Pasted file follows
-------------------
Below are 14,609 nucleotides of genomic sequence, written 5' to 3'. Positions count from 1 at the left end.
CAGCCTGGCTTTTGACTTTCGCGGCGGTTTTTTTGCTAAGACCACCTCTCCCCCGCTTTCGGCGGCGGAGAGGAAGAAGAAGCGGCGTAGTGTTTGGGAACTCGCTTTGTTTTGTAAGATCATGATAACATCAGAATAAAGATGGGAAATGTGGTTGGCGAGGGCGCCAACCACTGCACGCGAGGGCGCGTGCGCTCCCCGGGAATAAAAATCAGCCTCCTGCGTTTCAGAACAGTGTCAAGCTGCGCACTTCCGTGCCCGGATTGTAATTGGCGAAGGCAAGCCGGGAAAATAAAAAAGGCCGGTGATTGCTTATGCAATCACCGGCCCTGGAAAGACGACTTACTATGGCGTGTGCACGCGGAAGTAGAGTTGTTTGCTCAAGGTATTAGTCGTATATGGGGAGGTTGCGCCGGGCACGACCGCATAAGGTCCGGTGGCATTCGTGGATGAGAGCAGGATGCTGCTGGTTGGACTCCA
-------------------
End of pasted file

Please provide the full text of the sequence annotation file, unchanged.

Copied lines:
Below are 14,609 nucleotides of genomic sequence, written 5' to 3'. Positions count from 1 at the left end.
CAGCCTGGCTTTTGACTTTCGCGGCGGTTTTTTTGCTAAGACCACCTCTCCCCCGCTTTCGGCGGCGGAGAGGAAGAAGAAGCGGCGTAGTGTTTGGGAACTCGCTTTGTTTTGTAAGATCATGATAACATCAGAATAAAGATGGGAAATGTGGTTGGCGAGGGCGCCAACCACTGCACGCGAGGGCGCGTGCGCTCCCCGGGAATAAAAATCAGCCTCCTGCGTTTCAGAACAGTGTCAAGCTGCGCACTTCCGTGCCCGGATTGTAATTGGCGAAGGCAAGCCGGGAAAATAAAAAAGGCCGGTGATTGCTTATGCAATCACCGGCCCTGGAAAGACGACTTACTATGGCGTGTGCACGCGGAAGTAGAGTTGTTTGCTCAAGGTATTAGTCGTATATGGGGAGGTTGCGCCGGGCACGACCGCATAAGGTCCGGTGGCATTCGTGGATGAGAGCAGGATGCTGCTGGTTGGACTCCA